|Baltimore World Trade Center|
The Baltimore World Trade Center as seen from a boat in the Baltimore Inner Harbor.
|Location||401 E. Pratt St
|Owner||Maryland Port Administration|
|Roof||123.5 m (405 ft)|
|Floor area||422,000 sq ft (39,200 m2)|
|Design and construction|
|Architect||Pei Cobb Freed & Partners|
|Structural engineer||Weiskopf & Pickworth, New York, NY|
Located on the Inner Harbor of Baltimore, Maryland, the Baltimore World Trade Center is the world's tallest regular pentagonal building (the pentagonal JPMorgan Chase Tower in Houston is taller, but is not regular). It was designed by the architectural firm Pei Cobb Freed & Partners, with the principal architects being Henry N. Cobb and Pershing Wong.
Rising 405 ft (123 m) above the one-acre plaza where it stands between Pratt Street and the harbor, the building is 30 stories tall when its basement, lobby level and upper utility level are included in the count. Gross floor space covers 422,000 sq ft (39,200 m2). Major building components include 309,000 sq ft (28,700 m2) of office floors, a lobby of 13,000 sq ft (1,200 m2), a basement of 20,800 sq ft (1,930 m2) and 38,000 sq ft (3,500 m2) of ground level plaza.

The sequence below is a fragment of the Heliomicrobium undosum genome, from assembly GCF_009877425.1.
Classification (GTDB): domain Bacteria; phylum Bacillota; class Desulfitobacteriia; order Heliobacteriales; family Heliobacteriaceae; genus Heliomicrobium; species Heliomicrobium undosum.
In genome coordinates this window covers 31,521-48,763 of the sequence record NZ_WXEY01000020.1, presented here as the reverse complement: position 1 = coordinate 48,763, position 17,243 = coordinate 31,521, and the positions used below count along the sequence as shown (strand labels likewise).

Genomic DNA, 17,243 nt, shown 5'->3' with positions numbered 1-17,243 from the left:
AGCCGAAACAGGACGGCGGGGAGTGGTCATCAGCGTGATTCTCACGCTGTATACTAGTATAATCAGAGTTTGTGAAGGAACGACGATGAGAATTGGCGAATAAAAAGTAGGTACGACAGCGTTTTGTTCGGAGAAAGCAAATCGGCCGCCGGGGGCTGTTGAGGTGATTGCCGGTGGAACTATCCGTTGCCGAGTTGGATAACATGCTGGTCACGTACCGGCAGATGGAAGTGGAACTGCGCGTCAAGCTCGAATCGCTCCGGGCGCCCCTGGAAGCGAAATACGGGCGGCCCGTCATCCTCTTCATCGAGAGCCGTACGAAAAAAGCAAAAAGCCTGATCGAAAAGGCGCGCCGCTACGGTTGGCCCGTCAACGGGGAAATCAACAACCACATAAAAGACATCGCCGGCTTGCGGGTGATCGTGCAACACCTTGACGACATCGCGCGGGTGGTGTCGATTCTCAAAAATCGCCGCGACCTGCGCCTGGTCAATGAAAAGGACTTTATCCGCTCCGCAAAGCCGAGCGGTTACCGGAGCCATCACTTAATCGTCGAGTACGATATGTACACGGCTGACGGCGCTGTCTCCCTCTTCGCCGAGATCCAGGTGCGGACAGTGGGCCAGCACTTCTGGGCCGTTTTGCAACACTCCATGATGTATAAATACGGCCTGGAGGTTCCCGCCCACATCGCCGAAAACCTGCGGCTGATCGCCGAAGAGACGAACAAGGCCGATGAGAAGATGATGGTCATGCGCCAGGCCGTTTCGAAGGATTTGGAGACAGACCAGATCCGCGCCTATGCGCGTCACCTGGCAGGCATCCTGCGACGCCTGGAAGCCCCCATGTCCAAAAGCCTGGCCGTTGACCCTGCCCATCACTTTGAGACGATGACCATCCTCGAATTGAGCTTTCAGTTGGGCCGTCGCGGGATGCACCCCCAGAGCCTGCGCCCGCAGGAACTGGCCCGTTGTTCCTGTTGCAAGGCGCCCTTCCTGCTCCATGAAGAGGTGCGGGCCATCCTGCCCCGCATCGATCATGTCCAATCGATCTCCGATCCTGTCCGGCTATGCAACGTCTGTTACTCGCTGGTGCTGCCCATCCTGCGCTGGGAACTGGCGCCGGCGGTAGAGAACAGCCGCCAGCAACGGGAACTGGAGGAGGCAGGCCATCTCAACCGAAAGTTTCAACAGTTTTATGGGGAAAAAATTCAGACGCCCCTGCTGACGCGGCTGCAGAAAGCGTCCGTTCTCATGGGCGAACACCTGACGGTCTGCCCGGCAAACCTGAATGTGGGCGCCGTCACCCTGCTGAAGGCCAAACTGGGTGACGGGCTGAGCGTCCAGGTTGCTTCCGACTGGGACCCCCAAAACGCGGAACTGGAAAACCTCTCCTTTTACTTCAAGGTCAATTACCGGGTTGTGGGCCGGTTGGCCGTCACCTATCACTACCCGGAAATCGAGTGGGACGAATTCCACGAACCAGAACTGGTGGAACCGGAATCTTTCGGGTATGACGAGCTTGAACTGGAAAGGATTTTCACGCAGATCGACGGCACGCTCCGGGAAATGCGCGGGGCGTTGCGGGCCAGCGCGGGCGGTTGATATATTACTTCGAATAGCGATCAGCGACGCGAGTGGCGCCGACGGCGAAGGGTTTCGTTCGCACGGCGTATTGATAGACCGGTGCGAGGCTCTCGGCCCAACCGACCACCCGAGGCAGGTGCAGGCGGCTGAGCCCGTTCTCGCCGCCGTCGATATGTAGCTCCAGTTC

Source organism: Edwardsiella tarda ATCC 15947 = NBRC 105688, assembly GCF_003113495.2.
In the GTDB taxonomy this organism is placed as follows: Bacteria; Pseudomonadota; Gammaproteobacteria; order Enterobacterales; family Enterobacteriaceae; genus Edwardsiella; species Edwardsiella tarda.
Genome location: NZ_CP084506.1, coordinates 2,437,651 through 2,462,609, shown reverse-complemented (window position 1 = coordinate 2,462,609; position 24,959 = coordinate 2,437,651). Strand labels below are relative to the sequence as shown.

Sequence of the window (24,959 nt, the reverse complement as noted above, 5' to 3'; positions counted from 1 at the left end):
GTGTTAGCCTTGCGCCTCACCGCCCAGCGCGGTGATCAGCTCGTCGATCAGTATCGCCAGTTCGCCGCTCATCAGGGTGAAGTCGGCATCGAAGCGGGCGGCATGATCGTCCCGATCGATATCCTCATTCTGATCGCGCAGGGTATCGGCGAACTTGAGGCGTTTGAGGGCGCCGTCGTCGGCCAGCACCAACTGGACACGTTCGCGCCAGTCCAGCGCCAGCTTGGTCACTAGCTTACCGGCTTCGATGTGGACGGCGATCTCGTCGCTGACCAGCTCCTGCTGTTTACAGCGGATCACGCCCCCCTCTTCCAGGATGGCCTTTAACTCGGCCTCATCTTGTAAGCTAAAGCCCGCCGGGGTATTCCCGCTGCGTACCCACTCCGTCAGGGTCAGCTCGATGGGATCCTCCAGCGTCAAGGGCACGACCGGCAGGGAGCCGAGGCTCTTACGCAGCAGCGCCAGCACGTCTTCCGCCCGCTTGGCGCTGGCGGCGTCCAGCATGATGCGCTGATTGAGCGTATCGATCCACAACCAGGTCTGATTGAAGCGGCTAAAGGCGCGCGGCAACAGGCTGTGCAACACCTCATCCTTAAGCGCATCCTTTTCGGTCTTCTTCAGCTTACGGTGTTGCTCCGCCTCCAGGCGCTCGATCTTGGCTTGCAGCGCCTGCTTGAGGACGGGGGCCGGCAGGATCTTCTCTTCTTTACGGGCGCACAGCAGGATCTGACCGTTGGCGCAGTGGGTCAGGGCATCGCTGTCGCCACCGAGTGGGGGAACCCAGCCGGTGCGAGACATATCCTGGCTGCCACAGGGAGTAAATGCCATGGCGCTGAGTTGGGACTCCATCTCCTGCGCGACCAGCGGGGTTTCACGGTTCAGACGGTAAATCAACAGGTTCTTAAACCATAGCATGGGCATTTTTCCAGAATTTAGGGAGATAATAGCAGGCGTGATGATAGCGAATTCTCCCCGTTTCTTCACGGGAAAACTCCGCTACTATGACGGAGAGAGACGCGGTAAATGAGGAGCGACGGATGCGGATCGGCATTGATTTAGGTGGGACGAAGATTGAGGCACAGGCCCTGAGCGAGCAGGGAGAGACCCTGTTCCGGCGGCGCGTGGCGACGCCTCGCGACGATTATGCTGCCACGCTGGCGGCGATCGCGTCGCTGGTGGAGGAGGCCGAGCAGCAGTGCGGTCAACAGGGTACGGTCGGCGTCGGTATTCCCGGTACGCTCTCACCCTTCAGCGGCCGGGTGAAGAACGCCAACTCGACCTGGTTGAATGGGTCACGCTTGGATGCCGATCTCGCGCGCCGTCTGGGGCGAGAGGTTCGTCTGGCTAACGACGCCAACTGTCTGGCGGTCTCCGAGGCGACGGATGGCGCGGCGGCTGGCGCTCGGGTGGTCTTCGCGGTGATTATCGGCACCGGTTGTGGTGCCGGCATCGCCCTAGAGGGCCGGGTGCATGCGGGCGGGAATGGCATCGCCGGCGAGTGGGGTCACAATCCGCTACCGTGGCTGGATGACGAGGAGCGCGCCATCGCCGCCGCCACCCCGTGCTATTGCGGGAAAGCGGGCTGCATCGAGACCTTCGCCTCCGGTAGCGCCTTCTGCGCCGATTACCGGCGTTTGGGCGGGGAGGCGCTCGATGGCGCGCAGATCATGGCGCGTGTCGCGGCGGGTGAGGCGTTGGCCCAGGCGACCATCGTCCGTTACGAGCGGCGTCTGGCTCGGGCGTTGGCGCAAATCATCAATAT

The building's name identifies its purpose of accommodating "activities and services devoted to the promotion of world trade" as required for licensing of this name by the World Trade Centers Association. Baltimore is one of 16 charter members of the World Trade Centers Association.
The landmark tower houses the headquarters of the Maryland Port Administration, the Maryland Department of Business and Economic Development and the World Trade Center Institute. The World Trade Center Institute is a member of the World Trade Centers Association and operates as a private, non-profit international business membership organization.